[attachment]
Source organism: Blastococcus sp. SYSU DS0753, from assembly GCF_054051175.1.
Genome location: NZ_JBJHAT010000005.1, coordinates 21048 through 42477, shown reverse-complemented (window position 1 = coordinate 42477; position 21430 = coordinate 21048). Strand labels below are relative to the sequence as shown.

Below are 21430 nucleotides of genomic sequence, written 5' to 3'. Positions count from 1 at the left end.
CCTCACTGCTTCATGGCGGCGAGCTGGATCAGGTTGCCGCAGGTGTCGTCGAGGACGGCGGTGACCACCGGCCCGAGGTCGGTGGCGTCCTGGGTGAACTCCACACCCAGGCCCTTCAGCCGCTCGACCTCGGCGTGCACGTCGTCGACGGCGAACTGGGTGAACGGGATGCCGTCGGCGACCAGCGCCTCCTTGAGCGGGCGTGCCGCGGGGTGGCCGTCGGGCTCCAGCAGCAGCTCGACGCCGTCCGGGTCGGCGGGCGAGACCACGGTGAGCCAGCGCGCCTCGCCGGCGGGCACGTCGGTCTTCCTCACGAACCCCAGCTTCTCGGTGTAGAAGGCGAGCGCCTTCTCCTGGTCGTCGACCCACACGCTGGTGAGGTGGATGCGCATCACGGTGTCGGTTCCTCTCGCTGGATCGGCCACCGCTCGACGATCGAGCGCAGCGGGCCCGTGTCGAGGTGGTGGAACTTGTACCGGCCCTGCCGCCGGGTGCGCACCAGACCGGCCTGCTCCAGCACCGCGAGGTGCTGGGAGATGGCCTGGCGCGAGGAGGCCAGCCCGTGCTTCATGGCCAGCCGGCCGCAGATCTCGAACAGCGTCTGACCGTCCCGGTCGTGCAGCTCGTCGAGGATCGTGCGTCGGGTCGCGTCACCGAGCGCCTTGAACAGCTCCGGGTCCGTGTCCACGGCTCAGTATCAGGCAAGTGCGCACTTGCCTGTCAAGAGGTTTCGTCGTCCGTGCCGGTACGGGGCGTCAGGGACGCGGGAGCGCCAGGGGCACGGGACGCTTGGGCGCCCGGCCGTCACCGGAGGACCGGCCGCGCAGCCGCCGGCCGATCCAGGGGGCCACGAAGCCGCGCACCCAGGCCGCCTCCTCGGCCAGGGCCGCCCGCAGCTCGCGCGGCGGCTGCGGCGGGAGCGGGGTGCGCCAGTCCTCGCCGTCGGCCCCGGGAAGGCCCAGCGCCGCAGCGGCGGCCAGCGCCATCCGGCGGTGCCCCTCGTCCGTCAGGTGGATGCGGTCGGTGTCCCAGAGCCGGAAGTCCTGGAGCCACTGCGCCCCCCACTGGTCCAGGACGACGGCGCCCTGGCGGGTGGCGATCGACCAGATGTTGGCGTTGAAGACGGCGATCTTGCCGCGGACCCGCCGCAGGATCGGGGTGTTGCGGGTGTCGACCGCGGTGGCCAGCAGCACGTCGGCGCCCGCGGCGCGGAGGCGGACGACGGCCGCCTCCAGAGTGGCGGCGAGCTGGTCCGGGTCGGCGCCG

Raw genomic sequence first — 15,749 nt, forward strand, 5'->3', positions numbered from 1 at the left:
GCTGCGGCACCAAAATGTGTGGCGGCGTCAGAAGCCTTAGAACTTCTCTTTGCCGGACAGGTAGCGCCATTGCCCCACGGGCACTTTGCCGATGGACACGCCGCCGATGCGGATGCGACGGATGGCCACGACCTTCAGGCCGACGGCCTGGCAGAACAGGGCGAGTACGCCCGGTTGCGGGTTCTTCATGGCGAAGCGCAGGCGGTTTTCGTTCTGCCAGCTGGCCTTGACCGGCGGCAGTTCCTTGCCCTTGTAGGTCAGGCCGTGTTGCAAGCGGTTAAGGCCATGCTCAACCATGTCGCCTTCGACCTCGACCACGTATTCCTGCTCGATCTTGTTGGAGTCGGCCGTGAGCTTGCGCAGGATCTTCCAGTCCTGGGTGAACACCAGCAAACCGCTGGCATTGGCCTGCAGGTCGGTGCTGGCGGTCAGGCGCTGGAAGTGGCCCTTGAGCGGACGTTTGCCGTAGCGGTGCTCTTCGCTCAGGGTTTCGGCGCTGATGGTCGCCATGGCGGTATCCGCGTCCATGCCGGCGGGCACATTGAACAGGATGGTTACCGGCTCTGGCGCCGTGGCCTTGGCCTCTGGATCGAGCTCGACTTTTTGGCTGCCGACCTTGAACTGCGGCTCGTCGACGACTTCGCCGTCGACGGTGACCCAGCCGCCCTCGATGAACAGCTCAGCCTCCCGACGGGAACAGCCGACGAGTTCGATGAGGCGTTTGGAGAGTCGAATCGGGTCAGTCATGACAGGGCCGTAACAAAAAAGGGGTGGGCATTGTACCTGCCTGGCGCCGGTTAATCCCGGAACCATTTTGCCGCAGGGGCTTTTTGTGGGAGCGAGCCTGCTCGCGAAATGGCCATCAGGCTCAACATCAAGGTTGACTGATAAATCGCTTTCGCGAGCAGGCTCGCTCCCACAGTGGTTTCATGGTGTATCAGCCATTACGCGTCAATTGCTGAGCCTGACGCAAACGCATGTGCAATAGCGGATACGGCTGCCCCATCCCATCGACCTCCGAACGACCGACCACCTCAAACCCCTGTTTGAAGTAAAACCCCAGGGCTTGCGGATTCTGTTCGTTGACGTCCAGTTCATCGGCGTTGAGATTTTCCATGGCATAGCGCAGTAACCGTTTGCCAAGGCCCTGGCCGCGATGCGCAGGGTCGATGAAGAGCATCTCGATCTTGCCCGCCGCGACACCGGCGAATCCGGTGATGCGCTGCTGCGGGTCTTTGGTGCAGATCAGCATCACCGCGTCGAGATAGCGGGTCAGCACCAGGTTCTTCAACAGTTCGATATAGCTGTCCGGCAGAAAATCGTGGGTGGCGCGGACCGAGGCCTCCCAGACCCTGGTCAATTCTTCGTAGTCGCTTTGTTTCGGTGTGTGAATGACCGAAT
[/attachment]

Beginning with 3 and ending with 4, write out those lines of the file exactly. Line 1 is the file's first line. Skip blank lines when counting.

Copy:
Below are 21430 nucleotides of genomic sequence, written 5' to 3'. Positions count from 1 at the left end.
CCTCACTGCTTCATGGCGGCGAGCTGGATCAGGTTGCCGCAGGTGTCGTCGAGGACGGCGGTGACCACCGGCCCGAGGTCGGTGGCGTCCTGGGTGAACTCCACACCCAGGCCCTTCAGCCGCTCGACCTCGGCGTGCACGTCGTCGACGGCGAACTGGGTGAACGGGATGCCGTCGGCGACCAGCGCCTCCTTGAGCGGGCGTGCCGCGGGGTGGCCGTCGGGCTCCAGCAGCAGCTCGACGCCGTCCGGGTCGGCGGGCGAGACCACGGTGAGCCAGCGCGCCTCGCCGGCGGGCACGTCGGTCTTCCTCACGAACCCCAGCTTCTCGGTGTAGAAGGCGAGCGCCTTCTCCTGGTCGTCGACCCACACGCTGGTGAGGTGGATGCGCATCACGGTGTCGGTTCCTCTCGCTGGATCGGCCACCGCTCGACGATCGAGCGCAGCGGGCCCGTGTCGAGGTGGTGGAACTTGTACCGGCCCTGCCGCCGGGTGCGCACCAGACCGGCCTGCTCCAGCACCGCGAGGTGCTGGGAGATGGCCTGGCGCGAGGAGGCCAGCCCGTGCTTCATGGCCAGCCGGCCGCAGATCTCGAACAGCGTCTGACCGTCCCGGTCGTGCAGCTCGTCGAGGATCGTGCGTCGGGTCGCGTCACCGAGCGCCTTGAACAGCTCCGGGTCCGTGTCCACGGCTCAGTATCAGGCAAGTGCGCACTTGCCTGTCAAGAGGTTTCGTCGTCCGTGCCGGTACGGGGCGTCAGGGACGCGGGAGCGCCAGGGGCACGGGACGCTTGGGCGCCCGGCCGTCACCGGAGGACCGGCCGCGCAGCCGCCGGCCGATCCAGGGGGCCACGAAGCCGCGCACCCAGGCCGCCTCCTCGGCCAGGGCCGCCCGCAGCTCGCGCGGCGGCTGCGGCGGGAGCGGGGTGCGCCAGTCCTCGCCGTCGGCCCCGGGAAGGCCCAGCGCCGCAGCGGCGGCCAGCGCCATCCGGCGGTGCCCCTCGTCCGTCAGGTGGATGCGGTCGGTGTCCCAGAGCCGGAAGTCCTGGAGCCACTGCGCCCCCCACTGGTCCAGGACGACGGCGCCCTGGCGGGTGGCGATCGACCAGATGTTGGCGTTGAAGACGGCGATCTTGCCGCGGACCCGCCGCAGGATCGGGGTGTTGCGGGTGTCGACCGCGGTGGCCAGCAGCACGTCGGCGCCCGCGGCGCGGAGGCGGACGACGGCCGCCTCCAGAGTGGCGGCGAGCTGGTCCGGGTCGGCGCCG